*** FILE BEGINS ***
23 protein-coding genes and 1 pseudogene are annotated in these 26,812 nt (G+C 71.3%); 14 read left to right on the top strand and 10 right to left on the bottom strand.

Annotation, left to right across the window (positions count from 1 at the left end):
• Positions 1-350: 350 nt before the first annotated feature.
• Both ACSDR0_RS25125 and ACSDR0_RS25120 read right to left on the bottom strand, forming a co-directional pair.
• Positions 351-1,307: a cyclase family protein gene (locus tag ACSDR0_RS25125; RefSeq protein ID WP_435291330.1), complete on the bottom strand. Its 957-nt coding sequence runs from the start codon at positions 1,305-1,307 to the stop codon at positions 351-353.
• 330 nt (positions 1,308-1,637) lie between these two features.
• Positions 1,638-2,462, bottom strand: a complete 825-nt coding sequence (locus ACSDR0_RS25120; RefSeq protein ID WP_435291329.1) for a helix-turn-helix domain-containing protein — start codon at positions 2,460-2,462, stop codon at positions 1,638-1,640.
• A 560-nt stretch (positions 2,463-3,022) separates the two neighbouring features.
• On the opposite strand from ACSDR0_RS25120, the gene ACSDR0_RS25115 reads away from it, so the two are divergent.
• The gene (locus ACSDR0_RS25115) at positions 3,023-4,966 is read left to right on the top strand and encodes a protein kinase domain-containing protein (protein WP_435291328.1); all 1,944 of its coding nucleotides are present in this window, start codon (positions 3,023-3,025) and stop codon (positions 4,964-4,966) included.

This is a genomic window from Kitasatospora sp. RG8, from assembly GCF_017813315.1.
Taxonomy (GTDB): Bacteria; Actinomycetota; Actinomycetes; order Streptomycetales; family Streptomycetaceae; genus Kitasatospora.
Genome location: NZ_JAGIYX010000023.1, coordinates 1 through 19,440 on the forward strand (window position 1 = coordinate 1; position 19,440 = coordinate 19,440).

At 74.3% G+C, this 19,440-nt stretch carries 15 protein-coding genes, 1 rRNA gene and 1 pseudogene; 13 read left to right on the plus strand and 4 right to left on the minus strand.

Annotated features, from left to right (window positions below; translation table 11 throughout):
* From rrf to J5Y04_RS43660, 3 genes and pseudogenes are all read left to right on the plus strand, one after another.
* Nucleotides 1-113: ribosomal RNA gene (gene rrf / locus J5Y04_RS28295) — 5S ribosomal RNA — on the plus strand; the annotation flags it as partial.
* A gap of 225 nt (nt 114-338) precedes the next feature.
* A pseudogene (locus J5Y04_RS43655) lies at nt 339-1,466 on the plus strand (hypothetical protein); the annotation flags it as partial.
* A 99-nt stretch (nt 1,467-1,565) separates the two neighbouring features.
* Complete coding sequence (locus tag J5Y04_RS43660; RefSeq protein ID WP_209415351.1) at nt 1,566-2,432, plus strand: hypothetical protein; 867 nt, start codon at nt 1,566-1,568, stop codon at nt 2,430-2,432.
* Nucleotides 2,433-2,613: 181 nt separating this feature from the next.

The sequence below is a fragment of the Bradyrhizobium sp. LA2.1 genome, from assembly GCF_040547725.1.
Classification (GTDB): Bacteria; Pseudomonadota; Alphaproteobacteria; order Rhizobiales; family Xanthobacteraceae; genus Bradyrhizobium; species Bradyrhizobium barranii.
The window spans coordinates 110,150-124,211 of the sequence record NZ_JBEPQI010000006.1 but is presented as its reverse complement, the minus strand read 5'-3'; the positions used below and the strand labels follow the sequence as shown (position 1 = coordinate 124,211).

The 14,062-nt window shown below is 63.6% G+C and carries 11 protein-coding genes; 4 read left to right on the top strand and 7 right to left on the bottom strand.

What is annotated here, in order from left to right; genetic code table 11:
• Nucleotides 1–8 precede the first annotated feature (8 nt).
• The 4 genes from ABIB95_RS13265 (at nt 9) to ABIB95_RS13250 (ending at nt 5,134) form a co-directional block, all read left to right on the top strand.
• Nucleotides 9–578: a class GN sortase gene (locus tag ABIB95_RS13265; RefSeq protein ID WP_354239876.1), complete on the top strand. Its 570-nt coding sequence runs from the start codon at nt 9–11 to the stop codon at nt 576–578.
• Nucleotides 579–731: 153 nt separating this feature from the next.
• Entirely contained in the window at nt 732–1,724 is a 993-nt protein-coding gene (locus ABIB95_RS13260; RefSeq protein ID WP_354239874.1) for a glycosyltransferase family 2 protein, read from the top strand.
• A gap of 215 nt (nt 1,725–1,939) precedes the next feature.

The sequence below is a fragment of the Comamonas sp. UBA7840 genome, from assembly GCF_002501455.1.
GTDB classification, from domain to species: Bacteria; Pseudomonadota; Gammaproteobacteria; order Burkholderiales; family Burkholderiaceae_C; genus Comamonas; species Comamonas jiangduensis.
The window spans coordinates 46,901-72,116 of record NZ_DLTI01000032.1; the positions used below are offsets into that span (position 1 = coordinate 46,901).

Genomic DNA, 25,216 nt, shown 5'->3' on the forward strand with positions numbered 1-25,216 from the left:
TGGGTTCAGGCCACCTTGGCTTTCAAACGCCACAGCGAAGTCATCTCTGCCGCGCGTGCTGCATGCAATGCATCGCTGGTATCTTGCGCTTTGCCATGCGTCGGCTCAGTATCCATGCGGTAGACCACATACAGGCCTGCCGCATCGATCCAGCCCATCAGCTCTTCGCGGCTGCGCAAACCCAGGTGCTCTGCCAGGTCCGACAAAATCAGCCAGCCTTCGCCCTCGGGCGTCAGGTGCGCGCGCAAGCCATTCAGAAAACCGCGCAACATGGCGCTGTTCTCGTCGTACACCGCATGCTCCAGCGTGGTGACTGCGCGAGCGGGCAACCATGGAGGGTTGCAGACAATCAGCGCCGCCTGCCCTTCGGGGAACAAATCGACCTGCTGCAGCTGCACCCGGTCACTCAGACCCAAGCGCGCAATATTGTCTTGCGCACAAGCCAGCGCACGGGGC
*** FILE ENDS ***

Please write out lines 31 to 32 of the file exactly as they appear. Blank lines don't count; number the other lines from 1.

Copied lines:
• Nucleotides 579–731: 153 nt separating this feature from the next.
• Entirely contained in the window at nt 732–1,724 is a 993-nt protein-coding gene (locus ABIB95_RS13260; RefSeq protein ID WP_354239874.1) for a glycosyltransferase family 2 protein, read from the top strand.